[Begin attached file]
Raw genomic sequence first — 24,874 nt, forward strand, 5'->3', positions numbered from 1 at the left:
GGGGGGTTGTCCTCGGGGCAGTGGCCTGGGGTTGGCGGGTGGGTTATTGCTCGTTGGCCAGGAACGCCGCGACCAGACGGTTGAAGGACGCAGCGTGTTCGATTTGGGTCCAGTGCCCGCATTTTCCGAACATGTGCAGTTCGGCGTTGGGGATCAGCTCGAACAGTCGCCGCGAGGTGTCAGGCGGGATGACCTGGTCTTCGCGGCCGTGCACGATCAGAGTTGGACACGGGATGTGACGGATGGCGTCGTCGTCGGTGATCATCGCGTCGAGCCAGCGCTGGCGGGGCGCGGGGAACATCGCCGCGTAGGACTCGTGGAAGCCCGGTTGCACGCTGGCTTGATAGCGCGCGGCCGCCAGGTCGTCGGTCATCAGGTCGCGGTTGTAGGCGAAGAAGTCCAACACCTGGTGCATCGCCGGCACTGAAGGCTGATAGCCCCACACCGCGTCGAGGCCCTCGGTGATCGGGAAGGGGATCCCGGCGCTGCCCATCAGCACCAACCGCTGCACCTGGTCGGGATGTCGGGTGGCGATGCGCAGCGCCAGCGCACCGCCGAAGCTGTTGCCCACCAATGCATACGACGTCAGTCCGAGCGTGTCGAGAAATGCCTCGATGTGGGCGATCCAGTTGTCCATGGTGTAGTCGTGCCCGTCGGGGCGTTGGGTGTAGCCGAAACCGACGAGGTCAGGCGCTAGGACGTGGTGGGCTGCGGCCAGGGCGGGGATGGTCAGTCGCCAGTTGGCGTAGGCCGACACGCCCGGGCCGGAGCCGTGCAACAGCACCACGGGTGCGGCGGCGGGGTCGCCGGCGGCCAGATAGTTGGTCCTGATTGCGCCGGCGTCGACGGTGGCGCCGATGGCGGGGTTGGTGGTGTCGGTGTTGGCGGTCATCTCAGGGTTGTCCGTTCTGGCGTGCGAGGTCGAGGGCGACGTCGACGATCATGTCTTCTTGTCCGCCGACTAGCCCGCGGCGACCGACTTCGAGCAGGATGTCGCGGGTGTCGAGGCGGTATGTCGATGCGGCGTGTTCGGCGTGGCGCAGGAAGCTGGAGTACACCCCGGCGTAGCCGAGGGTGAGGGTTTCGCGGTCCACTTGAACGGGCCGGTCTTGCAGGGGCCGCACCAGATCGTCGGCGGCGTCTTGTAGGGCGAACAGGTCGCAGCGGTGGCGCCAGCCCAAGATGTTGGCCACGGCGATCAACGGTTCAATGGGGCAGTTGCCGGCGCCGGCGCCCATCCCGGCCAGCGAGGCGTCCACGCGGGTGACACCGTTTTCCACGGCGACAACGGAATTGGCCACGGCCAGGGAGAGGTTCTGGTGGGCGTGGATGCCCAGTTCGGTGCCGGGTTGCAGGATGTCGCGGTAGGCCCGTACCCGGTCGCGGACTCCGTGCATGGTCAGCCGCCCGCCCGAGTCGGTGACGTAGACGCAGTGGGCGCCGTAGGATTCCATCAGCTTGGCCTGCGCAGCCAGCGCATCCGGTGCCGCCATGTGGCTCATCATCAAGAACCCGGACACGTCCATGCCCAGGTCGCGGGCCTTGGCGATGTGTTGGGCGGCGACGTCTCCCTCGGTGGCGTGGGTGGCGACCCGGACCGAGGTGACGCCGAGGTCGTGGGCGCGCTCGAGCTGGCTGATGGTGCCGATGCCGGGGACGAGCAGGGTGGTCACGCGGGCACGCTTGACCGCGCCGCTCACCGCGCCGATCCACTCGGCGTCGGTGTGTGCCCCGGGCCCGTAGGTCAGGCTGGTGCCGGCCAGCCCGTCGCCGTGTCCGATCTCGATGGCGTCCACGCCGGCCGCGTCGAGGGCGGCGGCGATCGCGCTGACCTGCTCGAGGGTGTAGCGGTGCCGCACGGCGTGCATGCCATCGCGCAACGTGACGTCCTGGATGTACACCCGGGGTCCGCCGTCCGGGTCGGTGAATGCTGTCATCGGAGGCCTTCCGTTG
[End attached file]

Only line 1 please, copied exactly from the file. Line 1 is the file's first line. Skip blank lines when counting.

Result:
Raw genomic sequence first — 24,874 nt, forward strand, 5'->3', positions numbered from 1 at the left: